Can you think of the last time you saw a silica gel packet? It’s the sort of thing that you come across often but never think about. Did you open a package of beef jerky at lunch? Unbox some new shoes? Take an Advil in the morning? These are all places you might’ve seen these unmistakable little packets.
Branded with warnings like “DO NOT EAT,” and “THROW AWAY,” silica gel makes it super clear to consumers that this is NOT an additional flavour packet for your food product. These dire warnings suggest that the contents are deadly poisonous. But what really happens when you eat silica gel?
The short answer is nothing. Silica gel is non-toxic, non-flammable, and non-reactive with ordinary usage. It’s certainly not poisonous. These small clear beads or pellets are a highly porous form of silicon dioxide, basically, sand. It acts as a desiccant, meaning that it can absorb moisture and ensure dryness. It is this ability to absorb moisture, while being non-toxic, that accounts for its widespread use in products that range from cat litter to your snack foods. By keeping moisture at bay, silica gel prevents unpleasant smells and spoilage without posing a risk.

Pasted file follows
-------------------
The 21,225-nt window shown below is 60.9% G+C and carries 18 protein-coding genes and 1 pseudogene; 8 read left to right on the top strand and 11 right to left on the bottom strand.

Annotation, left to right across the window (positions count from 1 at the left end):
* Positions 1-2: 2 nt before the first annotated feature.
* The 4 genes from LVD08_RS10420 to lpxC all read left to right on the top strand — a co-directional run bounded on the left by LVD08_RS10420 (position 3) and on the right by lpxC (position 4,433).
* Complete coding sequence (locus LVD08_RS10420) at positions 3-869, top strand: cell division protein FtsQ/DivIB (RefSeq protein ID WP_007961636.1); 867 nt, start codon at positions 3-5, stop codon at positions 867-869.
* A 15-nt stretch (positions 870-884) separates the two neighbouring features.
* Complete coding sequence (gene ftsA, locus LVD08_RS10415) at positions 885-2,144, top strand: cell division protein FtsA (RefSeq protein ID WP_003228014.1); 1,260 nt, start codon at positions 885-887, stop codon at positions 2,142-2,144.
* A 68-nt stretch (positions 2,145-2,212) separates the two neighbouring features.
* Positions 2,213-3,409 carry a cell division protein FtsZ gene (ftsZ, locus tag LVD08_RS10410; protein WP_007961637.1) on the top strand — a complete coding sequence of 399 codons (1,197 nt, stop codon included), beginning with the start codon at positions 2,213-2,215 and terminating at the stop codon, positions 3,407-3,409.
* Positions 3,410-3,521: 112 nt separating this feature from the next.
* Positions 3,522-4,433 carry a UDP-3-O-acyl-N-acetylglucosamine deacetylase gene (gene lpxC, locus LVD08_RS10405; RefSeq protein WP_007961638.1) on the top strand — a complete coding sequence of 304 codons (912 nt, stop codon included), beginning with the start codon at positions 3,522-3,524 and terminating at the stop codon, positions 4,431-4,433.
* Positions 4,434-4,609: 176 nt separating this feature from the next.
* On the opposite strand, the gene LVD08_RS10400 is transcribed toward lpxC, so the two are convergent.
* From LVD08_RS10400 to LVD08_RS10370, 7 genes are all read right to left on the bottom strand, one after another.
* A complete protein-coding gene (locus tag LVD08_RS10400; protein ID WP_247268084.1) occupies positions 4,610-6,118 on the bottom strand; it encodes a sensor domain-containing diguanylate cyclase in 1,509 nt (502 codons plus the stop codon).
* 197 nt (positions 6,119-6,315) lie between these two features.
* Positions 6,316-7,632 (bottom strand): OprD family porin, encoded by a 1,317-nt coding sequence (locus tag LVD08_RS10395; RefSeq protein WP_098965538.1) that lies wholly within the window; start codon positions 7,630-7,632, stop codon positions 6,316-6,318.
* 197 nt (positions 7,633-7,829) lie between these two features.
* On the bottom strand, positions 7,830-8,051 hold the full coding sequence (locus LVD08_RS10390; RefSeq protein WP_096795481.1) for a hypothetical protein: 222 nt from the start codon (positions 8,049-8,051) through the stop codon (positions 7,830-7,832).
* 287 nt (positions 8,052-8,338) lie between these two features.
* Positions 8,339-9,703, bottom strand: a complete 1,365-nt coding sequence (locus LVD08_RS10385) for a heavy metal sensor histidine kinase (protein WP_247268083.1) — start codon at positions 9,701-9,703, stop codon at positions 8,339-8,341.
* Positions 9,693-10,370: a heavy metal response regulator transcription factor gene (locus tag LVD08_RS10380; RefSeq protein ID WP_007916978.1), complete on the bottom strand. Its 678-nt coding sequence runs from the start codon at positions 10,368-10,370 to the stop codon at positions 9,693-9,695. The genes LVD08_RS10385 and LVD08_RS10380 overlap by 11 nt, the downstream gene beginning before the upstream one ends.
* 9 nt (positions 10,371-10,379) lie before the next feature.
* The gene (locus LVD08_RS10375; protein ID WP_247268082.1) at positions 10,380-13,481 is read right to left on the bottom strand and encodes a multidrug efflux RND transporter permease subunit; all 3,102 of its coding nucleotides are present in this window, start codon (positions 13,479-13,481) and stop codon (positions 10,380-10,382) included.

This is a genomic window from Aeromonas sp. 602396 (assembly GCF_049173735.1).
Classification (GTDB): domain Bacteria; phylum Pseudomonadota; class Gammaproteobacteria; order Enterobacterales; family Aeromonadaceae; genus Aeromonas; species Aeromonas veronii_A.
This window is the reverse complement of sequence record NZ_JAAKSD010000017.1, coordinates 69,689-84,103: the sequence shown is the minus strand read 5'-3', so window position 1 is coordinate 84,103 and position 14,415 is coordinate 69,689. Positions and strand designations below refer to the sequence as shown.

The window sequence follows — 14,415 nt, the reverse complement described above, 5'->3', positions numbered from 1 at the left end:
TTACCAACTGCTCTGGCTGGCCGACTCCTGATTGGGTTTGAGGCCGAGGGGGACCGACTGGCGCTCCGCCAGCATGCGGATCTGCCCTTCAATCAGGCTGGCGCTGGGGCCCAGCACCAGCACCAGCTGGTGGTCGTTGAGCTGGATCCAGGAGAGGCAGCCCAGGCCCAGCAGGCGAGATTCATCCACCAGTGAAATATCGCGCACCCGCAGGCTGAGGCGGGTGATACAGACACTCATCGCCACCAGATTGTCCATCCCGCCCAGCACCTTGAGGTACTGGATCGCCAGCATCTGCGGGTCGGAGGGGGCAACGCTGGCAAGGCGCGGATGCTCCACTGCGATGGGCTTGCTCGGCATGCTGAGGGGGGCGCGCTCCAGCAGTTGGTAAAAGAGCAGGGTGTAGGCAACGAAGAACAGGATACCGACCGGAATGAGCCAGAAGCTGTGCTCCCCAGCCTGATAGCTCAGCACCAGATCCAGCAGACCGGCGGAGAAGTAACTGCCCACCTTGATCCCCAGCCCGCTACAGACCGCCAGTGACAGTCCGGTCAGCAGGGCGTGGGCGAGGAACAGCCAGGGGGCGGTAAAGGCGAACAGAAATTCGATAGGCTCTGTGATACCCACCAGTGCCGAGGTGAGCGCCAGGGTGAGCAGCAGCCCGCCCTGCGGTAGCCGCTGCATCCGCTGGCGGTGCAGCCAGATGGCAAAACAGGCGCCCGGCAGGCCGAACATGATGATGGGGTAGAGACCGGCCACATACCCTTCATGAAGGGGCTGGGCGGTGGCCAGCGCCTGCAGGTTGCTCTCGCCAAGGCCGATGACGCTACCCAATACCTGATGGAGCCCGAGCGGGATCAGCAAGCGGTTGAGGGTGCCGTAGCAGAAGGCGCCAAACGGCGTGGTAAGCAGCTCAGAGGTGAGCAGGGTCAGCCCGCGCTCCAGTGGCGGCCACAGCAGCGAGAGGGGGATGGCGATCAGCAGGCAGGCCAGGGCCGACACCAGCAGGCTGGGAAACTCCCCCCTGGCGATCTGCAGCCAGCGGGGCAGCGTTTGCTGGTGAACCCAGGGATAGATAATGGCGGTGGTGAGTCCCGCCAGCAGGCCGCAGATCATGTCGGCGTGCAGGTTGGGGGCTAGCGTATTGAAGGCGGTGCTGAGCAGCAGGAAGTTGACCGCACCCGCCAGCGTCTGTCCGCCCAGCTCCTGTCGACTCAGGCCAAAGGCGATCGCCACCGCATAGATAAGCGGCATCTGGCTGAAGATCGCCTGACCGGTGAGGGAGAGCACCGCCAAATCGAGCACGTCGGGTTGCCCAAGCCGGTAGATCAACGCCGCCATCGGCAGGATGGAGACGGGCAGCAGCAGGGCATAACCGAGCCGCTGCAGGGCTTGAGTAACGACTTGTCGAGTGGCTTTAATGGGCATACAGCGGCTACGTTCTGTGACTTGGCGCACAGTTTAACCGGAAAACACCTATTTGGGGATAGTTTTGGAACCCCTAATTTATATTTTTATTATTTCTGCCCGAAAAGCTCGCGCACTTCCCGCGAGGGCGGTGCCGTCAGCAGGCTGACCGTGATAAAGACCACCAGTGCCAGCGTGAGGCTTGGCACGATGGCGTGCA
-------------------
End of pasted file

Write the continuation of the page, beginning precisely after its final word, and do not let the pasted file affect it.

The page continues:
The packaging does resemble the type of small salt or pepper packet you’d get from a cafeteria, so a warning not to consume is appropriate. Still, people do mistakenly eat it. In fact, the American Association of Poison Control Centres reports hundreds of cases of accidental silica gel consumption each year, overwhelmingly by children. As such, some packets also feature skull and crossbones symbols, the universal hazard symbol to stay away. Because, as D.W. put it in the beloved children’s show, Arthur, “this sign can’t stop me because I can’t read.” The greater risk is that children don’t just eat the beads, they try to eat the whole package, which is a serious choking hazard. Thus, the dramatic warning labels aim to discourage any ingestion, even if silica gel itself is non-toxic.
If you eat the beads for some reason, they will most likely just pass right through the body. Intestinal blockage is possible if consumed in large quantities, but this is uncommon. When it happens, it is likely not an accident. The urge to eat something after being told not to is another story.
If you do swallow silica gel, call your regional Poison Control Centre
- Quebec: 1 800 463 5060
- Canada: 1 844 POISON X or 1 844 764 7669 (toll-free)
- Canadian Association for Poison Centres and Clinical Toxicology